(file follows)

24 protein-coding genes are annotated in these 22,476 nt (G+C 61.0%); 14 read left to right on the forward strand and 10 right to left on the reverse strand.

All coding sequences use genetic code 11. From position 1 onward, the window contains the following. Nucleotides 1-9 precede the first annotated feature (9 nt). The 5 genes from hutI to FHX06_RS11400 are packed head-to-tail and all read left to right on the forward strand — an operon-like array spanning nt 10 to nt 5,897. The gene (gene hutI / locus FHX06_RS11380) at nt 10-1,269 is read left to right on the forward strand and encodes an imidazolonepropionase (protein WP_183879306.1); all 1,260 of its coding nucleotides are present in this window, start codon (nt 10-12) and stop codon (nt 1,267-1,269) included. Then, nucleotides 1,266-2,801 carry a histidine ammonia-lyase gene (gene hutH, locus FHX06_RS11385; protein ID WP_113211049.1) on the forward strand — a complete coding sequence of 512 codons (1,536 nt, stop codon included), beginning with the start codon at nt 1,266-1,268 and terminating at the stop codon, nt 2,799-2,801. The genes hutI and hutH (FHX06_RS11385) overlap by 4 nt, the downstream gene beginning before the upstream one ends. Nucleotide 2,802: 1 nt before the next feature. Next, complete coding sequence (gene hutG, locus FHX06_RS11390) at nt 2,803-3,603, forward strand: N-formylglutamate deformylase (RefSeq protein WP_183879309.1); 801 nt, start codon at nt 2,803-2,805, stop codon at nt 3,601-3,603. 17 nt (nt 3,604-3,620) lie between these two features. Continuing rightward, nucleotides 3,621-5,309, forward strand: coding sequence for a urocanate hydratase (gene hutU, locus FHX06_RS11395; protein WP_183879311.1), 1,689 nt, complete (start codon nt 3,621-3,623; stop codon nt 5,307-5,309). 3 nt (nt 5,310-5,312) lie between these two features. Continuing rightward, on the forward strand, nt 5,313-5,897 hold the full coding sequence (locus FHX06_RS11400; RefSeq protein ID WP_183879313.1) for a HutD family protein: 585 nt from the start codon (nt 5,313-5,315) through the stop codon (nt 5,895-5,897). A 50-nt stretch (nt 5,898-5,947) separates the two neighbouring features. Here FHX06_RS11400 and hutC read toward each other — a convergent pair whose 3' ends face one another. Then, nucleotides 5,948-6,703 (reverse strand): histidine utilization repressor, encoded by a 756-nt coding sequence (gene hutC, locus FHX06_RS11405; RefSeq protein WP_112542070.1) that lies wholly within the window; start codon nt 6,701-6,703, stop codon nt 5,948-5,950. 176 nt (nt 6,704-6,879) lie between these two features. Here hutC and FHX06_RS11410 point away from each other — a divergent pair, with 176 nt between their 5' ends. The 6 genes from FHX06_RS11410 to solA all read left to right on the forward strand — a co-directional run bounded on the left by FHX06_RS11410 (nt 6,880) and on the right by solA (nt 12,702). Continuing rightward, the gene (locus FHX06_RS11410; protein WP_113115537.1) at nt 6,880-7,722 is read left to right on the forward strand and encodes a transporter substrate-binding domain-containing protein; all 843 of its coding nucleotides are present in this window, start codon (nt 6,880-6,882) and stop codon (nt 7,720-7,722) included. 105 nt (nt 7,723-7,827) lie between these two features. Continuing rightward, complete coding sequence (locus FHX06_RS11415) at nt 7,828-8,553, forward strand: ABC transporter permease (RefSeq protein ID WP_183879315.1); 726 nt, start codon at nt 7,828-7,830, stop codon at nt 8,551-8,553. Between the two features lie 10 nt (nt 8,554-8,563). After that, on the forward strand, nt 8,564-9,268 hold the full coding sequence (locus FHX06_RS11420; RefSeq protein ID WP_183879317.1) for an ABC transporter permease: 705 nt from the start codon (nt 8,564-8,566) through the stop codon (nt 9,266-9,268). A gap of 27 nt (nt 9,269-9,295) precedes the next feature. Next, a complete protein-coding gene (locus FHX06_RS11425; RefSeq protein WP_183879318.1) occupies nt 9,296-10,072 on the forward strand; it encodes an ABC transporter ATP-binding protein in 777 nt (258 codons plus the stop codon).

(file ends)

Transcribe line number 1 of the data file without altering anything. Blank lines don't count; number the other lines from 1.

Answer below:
24 protein-coding genes are annotated in these 22,476 nt (G+C 61.0%); 14 read left to right on the forward strand and 10 right to left on the reverse strand.